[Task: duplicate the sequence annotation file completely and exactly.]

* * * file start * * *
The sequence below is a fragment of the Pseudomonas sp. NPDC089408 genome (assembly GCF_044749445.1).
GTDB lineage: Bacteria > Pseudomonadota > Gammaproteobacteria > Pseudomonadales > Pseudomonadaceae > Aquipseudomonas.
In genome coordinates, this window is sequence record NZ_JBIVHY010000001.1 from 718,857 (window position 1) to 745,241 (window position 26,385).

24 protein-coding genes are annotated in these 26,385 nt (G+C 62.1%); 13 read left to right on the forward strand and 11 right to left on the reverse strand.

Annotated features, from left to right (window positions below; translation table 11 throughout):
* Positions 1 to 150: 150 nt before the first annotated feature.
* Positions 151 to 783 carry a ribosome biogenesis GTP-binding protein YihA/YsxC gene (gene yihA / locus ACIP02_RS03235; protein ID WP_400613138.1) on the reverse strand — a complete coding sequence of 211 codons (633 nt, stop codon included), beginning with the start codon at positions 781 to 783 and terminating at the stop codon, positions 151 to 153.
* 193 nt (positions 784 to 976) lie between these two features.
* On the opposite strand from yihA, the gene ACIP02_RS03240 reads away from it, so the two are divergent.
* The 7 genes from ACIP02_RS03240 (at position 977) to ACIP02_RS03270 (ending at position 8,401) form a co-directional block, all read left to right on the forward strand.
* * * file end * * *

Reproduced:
The sequence below is a fragment of the Pseudomonas sp. NPDC089408 genome (assembly GCF_044749445.1).
GTDB lineage: Bacteria > Pseudomonadota > Gammaproteobacteria > Pseudomonadales > Pseudomonadaceae > Aquipseudomonas.
In genome coordinates, this window is sequence record NZ_JBIVHY010000001.1 from 718,857 (window position 1) to 745,241 (window position 26,385).

24 protein-coding genes are annotated in these 26,385 nt (G+C 62.1%); 13 read left to right on the forward strand and 11 right to left on the reverse strand.

Annotated features, from left to right (window positions below; translation table 11 throughout):
* Positions 1 to 150: 150 nt before the first annotated feature.
* Positions 151 to 783 carry a ribosome biogenesis GTP-binding protein YihA/YsxC gene (gene yihA / locus ACIP02_RS03235; protein ID WP_400613138.1) on the reverse strand — a complete coding sequence of 211 codons (633 nt, stop codon included), beginning with the start codon at positions 781 to 783 and terminating at the stop codon, positions 151 to 153.
* 193 nt (positions 784 to 976) lie between these two features.
* On the opposite strand from yihA, the gene ACIP02_RS03240 reads away from it, so the two are divergent.
* The 7 genes from ACIP02_RS03240 (at position 977) to ACIP02_RS03270 (ending at position 8,401) form a co-directional block, all read left to right on the forward strand.